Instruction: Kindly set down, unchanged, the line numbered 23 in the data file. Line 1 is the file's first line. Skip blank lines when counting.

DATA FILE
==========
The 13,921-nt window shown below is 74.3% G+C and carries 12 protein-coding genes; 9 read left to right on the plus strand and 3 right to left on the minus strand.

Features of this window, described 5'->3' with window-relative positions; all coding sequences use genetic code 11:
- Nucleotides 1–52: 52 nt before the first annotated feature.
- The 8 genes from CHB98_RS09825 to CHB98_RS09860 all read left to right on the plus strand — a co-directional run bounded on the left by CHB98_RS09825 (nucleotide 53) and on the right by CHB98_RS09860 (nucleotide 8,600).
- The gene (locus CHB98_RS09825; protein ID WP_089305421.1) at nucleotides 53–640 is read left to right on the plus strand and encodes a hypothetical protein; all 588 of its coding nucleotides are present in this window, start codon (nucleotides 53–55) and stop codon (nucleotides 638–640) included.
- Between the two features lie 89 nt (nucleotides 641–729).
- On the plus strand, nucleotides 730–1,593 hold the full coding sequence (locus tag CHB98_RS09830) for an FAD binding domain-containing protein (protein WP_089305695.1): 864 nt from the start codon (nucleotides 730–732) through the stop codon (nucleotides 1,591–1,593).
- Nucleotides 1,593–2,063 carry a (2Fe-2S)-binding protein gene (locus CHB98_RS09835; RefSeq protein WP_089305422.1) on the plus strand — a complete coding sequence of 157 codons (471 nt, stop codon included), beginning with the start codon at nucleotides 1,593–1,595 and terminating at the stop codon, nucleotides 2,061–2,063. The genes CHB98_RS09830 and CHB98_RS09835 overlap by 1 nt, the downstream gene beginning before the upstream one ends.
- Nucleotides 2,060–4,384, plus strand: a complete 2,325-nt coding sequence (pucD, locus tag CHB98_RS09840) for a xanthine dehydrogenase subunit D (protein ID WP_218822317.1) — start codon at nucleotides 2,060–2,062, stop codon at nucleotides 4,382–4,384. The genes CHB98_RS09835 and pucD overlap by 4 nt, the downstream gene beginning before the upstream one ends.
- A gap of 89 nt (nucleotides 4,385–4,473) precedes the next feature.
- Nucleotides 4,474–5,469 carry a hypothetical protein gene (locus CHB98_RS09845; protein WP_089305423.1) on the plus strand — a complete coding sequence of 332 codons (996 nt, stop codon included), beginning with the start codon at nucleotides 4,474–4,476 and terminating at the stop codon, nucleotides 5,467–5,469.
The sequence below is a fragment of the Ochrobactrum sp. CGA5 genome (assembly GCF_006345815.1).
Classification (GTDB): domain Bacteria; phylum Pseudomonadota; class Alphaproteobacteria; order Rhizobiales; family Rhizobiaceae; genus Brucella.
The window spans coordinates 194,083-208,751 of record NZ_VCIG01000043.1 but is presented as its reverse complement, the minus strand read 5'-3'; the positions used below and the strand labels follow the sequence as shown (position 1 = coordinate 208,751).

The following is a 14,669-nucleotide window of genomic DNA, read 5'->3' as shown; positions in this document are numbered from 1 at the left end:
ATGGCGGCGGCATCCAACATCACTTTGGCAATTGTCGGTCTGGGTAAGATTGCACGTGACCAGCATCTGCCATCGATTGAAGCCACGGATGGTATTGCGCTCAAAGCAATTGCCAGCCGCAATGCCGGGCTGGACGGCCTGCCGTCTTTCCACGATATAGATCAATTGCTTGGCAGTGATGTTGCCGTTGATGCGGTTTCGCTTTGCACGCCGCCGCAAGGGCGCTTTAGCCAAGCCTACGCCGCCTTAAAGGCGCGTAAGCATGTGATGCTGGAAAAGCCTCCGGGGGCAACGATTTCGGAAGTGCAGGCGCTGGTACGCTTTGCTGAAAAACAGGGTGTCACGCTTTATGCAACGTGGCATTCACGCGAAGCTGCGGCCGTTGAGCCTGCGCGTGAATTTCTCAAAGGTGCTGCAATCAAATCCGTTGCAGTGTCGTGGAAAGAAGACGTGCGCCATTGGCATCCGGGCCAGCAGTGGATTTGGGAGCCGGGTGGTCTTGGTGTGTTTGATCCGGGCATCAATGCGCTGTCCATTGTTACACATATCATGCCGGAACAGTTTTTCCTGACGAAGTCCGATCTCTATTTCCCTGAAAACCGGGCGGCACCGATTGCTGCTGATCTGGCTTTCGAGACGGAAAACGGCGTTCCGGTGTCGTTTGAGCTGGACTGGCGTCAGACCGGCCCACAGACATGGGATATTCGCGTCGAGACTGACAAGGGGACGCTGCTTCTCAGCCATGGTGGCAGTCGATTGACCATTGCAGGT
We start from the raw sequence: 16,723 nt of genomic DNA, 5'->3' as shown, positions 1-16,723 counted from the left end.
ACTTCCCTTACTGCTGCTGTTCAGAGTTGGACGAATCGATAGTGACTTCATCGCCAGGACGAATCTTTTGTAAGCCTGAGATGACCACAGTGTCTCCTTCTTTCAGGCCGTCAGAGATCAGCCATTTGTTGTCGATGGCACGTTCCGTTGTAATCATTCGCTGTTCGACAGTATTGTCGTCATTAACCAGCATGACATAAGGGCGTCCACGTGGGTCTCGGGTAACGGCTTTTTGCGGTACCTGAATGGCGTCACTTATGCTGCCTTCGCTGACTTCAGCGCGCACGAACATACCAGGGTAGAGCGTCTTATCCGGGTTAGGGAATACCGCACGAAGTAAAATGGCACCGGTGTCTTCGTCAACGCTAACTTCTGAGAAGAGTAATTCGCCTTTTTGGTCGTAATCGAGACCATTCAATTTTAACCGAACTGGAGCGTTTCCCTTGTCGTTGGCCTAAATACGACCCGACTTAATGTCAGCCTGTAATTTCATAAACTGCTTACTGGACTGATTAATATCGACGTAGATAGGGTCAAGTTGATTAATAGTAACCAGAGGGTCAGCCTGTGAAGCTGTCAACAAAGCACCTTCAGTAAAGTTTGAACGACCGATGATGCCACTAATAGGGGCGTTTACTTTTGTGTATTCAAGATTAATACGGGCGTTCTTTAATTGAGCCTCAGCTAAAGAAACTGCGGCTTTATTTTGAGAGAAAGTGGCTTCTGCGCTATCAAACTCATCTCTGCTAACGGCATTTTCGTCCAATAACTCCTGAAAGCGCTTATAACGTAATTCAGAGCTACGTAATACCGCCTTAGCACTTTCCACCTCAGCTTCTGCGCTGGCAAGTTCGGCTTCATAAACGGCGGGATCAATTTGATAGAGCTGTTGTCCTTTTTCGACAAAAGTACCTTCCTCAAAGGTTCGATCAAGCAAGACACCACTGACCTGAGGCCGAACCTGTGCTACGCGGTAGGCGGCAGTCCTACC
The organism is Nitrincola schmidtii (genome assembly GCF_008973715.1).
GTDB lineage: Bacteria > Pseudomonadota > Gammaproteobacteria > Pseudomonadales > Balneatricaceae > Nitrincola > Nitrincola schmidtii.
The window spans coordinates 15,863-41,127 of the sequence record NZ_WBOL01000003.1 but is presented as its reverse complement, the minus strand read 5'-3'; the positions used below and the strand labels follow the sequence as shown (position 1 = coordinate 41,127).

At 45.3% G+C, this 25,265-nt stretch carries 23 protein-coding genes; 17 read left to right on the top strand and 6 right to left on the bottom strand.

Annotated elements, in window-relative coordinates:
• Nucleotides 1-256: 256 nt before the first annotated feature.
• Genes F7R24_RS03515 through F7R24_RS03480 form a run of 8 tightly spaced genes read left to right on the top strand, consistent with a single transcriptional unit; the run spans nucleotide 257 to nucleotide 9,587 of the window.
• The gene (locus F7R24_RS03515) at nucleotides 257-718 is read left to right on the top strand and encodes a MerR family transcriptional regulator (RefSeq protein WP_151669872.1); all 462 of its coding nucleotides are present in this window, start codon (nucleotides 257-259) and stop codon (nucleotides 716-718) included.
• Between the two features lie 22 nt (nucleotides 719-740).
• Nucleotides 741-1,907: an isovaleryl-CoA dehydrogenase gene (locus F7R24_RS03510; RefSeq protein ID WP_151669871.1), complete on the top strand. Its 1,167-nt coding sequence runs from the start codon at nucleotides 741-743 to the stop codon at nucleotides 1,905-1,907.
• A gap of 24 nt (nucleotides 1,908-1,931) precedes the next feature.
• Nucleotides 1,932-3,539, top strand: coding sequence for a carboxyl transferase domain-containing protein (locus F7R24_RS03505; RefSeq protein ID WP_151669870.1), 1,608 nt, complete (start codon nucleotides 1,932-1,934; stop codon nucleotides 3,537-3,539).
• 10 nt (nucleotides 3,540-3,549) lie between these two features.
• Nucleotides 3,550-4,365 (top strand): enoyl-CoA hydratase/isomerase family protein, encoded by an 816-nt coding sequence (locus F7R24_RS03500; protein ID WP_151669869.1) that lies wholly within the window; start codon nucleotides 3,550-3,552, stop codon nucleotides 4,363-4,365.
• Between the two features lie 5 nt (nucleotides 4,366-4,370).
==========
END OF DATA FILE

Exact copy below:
Annotated elements, in window-relative coordinates: